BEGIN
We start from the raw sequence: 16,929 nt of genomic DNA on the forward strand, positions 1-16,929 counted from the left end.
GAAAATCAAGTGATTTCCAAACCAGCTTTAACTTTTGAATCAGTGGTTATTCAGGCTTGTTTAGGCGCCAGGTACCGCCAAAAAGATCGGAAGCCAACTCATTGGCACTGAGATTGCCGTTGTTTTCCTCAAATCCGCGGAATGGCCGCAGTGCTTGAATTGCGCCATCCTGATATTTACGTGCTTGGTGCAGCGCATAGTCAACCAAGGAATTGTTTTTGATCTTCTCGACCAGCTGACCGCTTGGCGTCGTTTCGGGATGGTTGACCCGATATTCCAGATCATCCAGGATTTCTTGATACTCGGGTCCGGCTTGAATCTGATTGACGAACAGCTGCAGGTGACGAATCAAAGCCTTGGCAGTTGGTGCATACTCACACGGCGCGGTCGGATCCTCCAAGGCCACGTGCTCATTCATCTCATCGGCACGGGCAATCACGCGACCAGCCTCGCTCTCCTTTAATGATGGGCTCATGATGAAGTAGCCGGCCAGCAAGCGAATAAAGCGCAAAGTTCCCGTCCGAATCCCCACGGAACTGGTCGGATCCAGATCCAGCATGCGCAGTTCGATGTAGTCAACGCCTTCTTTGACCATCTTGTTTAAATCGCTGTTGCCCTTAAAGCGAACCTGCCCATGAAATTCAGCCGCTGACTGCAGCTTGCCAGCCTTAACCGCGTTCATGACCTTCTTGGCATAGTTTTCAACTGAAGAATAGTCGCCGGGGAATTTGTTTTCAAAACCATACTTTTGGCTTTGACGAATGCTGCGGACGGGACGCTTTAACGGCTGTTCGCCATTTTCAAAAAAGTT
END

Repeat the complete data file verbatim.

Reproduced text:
We start from the raw sequence: 16,929 nt of genomic DNA on the forward strand, positions 1-16,929 counted from the left end.
GAAAATCAAGTGATTTCCAAACCAGCTTTAACTTTTGAATCAGTGGTTATTCAGGCTTGTTTAGGCGCCAGGTACCGCCAAAAAGATCGGAAGCCAACTCATTGGCACTGAGATTGCCGTTGTTTTCCTCAAATCCGCGGAATGGCCGCAGTGCTTGAATTGCGCCATCCTGATATTTACGTGCTTGGTGCAGCGCATAGTCAACCAAGGAATTGTTTTTGATCTTCTCGACCAGCTGACCGCTTGGCGTCGTTTCGGGATGGTTGACCCGATATTCCAGATCATCCAGGATTTCTTGATACTCGGGTCCGGCTTGAATCTGATTGACGAACAGCTGCAGGTGACGAATCAAAGCCTTGGCAGTTGGTGCATACTCACACGGCGCGGTCGGATCCTCCAAGGCCACGTGCTCATTCATCTCATCGGCACGGGCAATCACGCGACCAGCCTCGCTCTCCTTTAATGATGGGCTCATGATGAAGTAGCCGGCCAGCAAGCGAATAAAGCGCAAAGTTCCCGTCCGAATCCCCACGGAACTGGTCGGATCCAGATCCAGCATGCGCAGTTCGATGTAGTCAACGCCTTCTTTGACCATCTTGTTTAAATCGCTGTTGCCCTTAAAGCGAACCTGCCCATGAAATTCAGCCGCTGACTGCAGCTTGCCAGCCTTAACCGCGTTCATGACCTTCTTGGCATAGTTTTCAACTGAAGAATAGTCGCCGGGGAATTTGTTTTCAAAACCATACTTTTGGCTTTGACGAATGCTGCGGACGGGACGCTTTAACGGCTGTTCGCCATTTTCAAAAAAGTT